Auto Theft Victims Face Smaller Towing Fees

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Recently labeled America's capital of grand theft auto, San Francisco is working to lessen the sting of discovering your car has been stolen.

SAN FRANCISCO—San Francisco is working to lessen the impact of grand theft auto on citizens.

The city’s Board of Supervisors is currently considering a proposal to lessen the towing fees vehicle owners face in the aftermath of having their vehicle stolen.

The current system employed by San Francisco permits victims of vehicle theft 20 minutes to respond to the scene of where their stolen car is discovered. If the owner does not make it to the site of discovery in time, their vehicle will be towed at their expense.

These towing charges are as high as $500, a number that the city supervisors are working to decrease.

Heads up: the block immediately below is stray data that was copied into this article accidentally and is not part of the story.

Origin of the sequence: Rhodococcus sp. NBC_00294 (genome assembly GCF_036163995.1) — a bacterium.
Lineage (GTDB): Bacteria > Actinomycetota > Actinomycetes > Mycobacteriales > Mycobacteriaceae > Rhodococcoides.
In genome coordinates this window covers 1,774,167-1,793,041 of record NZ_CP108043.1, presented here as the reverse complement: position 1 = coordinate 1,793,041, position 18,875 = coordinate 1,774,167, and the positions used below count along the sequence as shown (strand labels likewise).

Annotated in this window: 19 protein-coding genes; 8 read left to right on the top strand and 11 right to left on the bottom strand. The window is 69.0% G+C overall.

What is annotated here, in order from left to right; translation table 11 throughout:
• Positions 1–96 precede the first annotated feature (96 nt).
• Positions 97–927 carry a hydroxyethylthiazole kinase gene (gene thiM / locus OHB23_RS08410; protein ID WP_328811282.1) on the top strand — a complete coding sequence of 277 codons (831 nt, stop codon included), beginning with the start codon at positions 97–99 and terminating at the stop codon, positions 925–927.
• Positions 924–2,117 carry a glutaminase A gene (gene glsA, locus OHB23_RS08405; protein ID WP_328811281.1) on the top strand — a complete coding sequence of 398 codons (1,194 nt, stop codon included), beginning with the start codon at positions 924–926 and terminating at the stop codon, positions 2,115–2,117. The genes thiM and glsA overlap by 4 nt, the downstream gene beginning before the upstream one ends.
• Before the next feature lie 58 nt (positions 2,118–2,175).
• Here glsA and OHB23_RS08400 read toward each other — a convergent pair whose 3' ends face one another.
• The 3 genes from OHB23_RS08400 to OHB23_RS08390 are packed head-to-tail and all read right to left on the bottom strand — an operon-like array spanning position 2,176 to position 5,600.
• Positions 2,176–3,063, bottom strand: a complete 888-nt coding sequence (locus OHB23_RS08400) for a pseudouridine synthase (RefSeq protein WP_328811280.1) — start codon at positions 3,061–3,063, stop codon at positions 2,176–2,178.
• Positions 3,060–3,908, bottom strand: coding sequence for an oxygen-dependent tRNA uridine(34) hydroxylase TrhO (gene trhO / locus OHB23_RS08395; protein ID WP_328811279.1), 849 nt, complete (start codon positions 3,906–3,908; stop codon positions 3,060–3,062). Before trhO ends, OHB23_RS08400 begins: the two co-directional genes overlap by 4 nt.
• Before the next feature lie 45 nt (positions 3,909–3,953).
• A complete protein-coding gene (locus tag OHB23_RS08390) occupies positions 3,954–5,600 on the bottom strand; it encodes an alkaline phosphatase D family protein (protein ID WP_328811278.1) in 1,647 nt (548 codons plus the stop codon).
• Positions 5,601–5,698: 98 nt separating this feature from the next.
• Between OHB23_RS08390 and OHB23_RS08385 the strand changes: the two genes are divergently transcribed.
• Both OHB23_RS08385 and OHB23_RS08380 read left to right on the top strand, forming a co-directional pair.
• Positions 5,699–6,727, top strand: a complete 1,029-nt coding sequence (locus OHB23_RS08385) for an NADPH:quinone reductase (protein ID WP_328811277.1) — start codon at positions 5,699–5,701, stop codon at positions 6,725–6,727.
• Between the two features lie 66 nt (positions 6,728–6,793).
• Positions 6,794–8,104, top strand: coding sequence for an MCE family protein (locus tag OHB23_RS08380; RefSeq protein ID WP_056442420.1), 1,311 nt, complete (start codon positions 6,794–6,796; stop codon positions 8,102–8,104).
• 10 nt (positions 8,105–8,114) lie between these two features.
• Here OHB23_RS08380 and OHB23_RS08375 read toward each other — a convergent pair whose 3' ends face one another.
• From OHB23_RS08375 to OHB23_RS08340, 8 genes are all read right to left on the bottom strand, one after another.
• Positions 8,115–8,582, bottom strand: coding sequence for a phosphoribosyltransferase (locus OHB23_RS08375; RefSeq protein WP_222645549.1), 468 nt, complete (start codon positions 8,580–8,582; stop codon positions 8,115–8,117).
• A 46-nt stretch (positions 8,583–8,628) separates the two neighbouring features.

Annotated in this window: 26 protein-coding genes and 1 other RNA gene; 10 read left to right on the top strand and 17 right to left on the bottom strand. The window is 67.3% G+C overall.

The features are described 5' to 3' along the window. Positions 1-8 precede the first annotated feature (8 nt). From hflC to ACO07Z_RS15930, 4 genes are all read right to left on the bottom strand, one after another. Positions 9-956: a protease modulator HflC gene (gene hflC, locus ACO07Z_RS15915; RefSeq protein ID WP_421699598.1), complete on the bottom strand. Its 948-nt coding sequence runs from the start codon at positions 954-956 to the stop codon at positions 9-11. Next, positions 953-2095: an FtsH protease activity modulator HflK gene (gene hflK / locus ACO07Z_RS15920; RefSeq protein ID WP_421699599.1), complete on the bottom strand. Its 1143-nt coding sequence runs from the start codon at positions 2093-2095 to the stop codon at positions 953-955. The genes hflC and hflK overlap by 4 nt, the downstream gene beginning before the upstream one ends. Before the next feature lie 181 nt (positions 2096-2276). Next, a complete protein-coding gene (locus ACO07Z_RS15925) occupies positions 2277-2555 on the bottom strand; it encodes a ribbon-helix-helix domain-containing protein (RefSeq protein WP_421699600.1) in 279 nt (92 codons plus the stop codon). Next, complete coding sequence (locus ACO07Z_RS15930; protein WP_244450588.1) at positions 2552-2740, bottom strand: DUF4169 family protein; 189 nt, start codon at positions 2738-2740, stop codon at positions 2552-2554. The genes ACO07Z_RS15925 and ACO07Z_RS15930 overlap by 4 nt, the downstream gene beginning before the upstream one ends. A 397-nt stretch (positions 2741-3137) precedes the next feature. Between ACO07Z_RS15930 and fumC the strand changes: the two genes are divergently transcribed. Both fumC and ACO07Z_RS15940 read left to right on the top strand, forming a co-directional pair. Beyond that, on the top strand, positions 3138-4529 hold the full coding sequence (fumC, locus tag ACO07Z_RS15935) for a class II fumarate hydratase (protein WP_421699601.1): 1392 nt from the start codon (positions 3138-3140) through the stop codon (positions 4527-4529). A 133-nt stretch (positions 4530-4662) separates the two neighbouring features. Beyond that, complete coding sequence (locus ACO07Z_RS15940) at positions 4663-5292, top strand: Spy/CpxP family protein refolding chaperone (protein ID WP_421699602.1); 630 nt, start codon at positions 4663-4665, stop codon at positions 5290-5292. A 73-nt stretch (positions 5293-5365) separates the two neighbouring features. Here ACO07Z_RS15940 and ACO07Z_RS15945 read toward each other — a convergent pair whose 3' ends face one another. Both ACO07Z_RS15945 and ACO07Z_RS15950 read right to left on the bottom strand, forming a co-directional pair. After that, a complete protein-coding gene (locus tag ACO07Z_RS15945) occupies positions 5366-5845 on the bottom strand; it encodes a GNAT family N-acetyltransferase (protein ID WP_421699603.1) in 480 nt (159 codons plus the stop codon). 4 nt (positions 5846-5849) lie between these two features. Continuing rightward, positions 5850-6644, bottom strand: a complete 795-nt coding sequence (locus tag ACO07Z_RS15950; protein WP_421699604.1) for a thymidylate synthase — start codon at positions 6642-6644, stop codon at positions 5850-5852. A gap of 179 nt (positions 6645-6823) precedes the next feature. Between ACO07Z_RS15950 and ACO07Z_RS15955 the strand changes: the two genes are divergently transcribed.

“You’re already victimized once when your car is stolen, and then to be effectively victimized again, it just struck me as unfair,” said Supervisor Scott Wiener. “It’s also an economic justice issue because for people who are lower income, their car might be their lifeline to get to work, and if they can’t afford to get their car out of the towing yard, that’s a huge hardship.”

“The cost of doing business is more expensive in San Francisco,” said Wiener. “It’s not surprising that there are higher costs, which leads to higher charges. We should always be looking at ways that we can have a system that has enough of a disincentive so that people avoid having their cars towed, but isn’t punitive.”

If approved, the proposal will waive all initial fees for San Francisco residents. Residents of other cities who have their cars abandoned in San Francisco will face $133 fee, slicing the city’s towing fee directly in half.

Towed San Francisco residents will also have a 2-day grace period to recover their vehicle before being forced to play a daily fee of $68.25.

The change will cost the city an estimated $200,000-$300,000 during the eight-month period; a number that is projected based upon the estimated 29,093 auto thefts that San Francisco witnessed in 2014.